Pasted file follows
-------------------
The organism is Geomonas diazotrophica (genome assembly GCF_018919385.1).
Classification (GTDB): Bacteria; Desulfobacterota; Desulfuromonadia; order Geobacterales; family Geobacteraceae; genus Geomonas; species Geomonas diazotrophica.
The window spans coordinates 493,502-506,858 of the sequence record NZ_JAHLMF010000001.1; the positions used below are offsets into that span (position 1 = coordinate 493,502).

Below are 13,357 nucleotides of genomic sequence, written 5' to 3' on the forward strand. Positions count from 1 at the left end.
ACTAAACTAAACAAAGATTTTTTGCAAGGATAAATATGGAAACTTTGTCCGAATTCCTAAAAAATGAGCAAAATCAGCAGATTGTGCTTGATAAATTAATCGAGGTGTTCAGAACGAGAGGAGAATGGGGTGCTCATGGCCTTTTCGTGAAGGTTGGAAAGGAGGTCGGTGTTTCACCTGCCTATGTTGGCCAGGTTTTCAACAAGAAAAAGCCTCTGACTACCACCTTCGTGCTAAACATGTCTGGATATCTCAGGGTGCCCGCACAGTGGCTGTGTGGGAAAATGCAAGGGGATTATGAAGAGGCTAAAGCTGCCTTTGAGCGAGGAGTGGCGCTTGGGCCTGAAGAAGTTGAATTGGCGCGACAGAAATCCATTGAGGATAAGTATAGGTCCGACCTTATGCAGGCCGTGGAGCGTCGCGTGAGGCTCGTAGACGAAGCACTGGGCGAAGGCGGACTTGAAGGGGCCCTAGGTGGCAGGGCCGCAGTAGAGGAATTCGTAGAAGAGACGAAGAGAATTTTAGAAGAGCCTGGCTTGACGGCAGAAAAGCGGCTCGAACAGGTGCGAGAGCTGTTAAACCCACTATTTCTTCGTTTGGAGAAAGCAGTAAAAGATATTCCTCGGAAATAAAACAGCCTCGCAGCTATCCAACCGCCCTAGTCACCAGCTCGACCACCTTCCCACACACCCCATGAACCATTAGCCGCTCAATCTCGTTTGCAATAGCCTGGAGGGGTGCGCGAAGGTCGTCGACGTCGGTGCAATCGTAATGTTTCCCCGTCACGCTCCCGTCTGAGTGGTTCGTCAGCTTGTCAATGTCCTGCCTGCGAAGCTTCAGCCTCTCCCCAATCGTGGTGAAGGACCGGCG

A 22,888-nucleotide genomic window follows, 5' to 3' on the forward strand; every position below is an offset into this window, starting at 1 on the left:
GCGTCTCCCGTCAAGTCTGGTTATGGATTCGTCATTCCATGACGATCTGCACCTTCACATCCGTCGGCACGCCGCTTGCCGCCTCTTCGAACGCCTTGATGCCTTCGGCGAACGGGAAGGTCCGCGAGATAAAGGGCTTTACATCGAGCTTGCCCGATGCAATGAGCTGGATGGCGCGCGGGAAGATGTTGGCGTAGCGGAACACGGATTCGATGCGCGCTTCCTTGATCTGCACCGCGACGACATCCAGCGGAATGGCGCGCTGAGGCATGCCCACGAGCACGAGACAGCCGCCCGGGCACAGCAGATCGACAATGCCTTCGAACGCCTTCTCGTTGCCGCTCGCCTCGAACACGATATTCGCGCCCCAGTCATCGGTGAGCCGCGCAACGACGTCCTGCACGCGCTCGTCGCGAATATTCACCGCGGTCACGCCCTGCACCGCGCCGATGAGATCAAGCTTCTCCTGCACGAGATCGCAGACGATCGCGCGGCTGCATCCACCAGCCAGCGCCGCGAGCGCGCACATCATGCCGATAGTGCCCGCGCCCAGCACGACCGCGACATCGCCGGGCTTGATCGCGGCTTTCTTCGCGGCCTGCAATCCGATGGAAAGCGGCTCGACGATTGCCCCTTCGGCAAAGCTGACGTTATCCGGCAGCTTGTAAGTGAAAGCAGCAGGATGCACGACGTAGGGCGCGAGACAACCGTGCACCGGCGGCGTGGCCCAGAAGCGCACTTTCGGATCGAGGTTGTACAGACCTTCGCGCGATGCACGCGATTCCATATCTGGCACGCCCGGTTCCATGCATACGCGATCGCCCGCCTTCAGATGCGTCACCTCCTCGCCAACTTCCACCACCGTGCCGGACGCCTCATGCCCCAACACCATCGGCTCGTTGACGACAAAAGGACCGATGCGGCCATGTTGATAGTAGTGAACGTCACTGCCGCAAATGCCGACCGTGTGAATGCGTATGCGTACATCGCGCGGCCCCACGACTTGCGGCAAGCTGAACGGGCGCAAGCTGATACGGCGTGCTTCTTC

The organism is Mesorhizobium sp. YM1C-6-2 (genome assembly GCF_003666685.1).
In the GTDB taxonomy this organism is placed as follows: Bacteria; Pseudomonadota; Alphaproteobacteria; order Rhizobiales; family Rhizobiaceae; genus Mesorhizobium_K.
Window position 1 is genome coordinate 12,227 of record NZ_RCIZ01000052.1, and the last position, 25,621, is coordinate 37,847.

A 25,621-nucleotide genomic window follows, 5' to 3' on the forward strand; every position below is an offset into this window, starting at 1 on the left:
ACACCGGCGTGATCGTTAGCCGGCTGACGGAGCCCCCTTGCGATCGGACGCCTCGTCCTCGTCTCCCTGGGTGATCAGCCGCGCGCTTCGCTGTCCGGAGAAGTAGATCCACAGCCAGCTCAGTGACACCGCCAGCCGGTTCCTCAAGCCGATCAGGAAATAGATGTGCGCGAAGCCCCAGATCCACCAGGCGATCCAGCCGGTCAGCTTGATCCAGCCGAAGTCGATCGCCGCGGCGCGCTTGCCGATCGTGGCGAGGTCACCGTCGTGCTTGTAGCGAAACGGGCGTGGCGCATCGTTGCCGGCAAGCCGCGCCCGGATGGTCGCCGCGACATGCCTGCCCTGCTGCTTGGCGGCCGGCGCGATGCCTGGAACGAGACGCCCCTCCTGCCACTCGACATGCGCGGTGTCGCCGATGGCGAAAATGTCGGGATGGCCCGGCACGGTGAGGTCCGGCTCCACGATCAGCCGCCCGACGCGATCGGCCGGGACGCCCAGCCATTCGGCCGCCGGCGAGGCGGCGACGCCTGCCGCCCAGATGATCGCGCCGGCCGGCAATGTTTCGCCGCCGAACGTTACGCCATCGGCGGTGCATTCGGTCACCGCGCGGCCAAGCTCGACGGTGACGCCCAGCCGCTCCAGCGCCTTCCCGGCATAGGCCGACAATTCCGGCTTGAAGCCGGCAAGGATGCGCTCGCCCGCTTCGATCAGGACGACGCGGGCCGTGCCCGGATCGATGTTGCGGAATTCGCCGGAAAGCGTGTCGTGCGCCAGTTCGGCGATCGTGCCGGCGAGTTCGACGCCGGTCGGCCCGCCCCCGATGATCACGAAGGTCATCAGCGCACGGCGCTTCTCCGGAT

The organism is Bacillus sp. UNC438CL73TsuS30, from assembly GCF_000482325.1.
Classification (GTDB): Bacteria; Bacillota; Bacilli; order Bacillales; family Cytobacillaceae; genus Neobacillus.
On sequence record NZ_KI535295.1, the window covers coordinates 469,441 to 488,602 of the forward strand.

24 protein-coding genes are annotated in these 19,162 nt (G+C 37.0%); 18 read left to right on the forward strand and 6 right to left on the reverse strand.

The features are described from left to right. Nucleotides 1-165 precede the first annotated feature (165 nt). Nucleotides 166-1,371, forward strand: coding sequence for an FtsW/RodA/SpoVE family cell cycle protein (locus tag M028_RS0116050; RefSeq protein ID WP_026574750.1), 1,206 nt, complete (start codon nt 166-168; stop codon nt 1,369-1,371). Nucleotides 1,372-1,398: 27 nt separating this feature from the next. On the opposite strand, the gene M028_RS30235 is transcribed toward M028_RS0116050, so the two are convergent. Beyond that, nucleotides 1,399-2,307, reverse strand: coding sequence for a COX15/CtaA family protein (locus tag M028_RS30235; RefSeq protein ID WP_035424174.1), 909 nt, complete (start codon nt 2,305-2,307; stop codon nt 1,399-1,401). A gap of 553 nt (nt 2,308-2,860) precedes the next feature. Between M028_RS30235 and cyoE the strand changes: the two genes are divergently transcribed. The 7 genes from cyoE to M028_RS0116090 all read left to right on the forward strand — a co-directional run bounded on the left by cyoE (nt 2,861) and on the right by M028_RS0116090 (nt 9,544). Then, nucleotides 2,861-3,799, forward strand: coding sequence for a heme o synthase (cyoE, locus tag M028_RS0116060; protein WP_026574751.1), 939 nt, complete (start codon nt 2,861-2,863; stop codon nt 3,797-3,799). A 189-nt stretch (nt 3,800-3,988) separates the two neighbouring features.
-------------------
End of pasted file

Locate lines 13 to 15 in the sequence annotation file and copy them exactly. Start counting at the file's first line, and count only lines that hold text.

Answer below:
The organism is Bacillus sp. UNC438CL73TsuS30, from assembly GCF_000482325.1.
Classification (GTDB): Bacteria; Bacillota; Bacilli; order Bacillales; family Cytobacillaceae; genus Neobacillus.
On sequence record NZ_KI535295.1, the window covers coordinates 469,441 to 488,602 of the forward strand.